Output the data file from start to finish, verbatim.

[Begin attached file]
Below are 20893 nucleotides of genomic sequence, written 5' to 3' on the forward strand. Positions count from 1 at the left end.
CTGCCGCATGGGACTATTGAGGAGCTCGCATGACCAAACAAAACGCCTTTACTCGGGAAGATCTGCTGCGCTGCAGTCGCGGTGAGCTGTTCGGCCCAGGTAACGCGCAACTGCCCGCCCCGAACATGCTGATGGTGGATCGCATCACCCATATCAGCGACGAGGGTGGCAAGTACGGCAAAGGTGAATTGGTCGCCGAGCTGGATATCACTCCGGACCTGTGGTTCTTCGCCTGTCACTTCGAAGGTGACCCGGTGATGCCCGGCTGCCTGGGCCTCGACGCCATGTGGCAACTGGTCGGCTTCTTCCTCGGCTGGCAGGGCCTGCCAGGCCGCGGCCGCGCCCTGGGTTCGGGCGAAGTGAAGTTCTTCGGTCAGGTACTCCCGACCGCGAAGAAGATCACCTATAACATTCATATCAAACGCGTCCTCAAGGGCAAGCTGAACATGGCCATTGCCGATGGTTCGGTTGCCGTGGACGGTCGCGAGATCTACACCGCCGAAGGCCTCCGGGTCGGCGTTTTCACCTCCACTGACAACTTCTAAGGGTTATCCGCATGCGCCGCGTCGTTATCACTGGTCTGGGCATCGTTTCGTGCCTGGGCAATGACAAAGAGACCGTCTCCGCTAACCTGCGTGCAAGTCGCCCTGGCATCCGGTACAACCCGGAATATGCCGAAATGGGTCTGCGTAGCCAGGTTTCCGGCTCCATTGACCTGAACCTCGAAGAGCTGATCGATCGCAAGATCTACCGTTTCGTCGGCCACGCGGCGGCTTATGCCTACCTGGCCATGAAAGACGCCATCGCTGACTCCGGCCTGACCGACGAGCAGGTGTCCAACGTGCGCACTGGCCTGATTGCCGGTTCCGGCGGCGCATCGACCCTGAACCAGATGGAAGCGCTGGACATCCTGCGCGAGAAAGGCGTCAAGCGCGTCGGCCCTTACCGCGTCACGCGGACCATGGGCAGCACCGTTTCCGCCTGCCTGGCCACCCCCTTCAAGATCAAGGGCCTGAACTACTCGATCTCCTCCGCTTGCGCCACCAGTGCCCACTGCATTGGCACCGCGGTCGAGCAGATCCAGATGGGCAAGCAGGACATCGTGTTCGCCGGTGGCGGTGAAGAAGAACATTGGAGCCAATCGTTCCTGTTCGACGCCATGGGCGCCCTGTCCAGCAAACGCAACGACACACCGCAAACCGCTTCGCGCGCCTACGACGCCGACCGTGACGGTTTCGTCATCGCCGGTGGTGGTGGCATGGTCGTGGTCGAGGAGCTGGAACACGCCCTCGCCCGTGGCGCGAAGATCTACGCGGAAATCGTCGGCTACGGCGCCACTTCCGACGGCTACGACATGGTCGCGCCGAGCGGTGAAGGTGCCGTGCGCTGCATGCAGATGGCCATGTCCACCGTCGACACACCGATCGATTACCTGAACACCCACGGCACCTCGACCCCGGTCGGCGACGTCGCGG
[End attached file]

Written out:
Below are 20893 nucleotides of genomic sequence, written 5' to 3' on the forward strand. Positions count from 1 at the left end.
CTGCCGCATGGGACTATTGAGGAGCTCGCATGACCAAACAAAACGCCTTTACTCGGGAAGATCTGCTGCGCTGCAGTCGCGGTGAGCTGTTCGGCCCAGGTAACGCGCAACTGCCCGCCCCGAACATGCTGATGGTGGATCGCATCACCCATATCAGCGACGAGGGTGGCAAGTACGGCAAAGGTGAATTGGTCGCCGAGCTGGATATCACTCCGGACCTGTGGTTCTTCGCCTGTCACTTCGAAGGTGACCCGGTGATGCCCGGCTGCCTGGGCCTCGACGCCATGTGGCAACTGGTCGGCTTCTTCCTCGGCTGGCAGGGCCTGCCAGGCCGCGGCCGCGCCCTGGGTTCGGGCGAAGTGAAGTTCTTCGGTCAGGTACTCCCGACCGCGAAGAAGATCACCTATAACATTCATATCAAACGCGTCCTCAAGGGCAAGCTGAACATGGCCATTGCCGATGGTTCGGTTGCCGTGGACGGTCGCGAGATCTACACCGCCGAAGGCCTCCGGGTCGGCGTTTTCACCTCCACTGACAACTTCTAAGGGTTATCCGCATGCGCCGCGTCGTTATCACTGGTCTGGGCATCGTTTCGTGCCTGGGCAATGACAAAGAGACCGTCTCCGCTAACCTGCGTGCAAGTCGCCCTGGCATCCGGTACAACCCGGAATATGCCGAAATGGGTCTGCGTAGCCAGGTTTCCGGCTCCATTGACCTGAACCTCGAAGAGCTGATCGATCGCAAGATCTACCGTTTCGTCGGCCACGCGGCGGCTTATGCCTACCTGGCCATGAAAGACGCCATCGCTGACTCCGGCCTGACCGACGAGCAGGTGTCCAACGTGCGCACTGGCCTGATTGCCGGTTCCGGCGGCGCATCGACCCTGAACCAGATGGAAGCGCTGGACATCCTGCGCGAGAAAGGCGTCAAGCGCGTCGGCCCTTACCGCGTCACGCGGACCATGGGCAGCACCGTTTCCGCCTGCCTGGCCACCCCCTTCAAGATCAAGGGCCTGAACTACTCGATCTCCTCCGCTTGCGCCACCAGTGCCCACTGCATTGGCACCGCGGTCGAGCAGATCCAGATGGGCAAGCAGGACATCGTGTTCGCCGGTGGCGGTGAAGAAGAACATTGGAGCCAATCGTTCCTGTTCGACGCCATGGGCGCCCTGTCCAGCAAACGCAACGACACACCGCAAACCGCTTCGCGCGCCTACGACGCCGACCGTGACGGTTTCGTCATCGCCGGTGGTGGTGGCATGGTCGTGGTCGAGGAGCTGGAACACGCCCTCGCCCGTGGCGCGAAGATCTACGCGGAAATCGTCGGCTACGGCGCCACTTCCGACGGCTACGACATGGTCGCGCCGAGCGGTGAAGGTGCCGTGCGCTGCATGCAGATGGCCATGTCCACCGTCGACACACCGATCGATTACCTGAACACCCACGGCACCTCGACCCCGGTCGGCGACGTCGCGG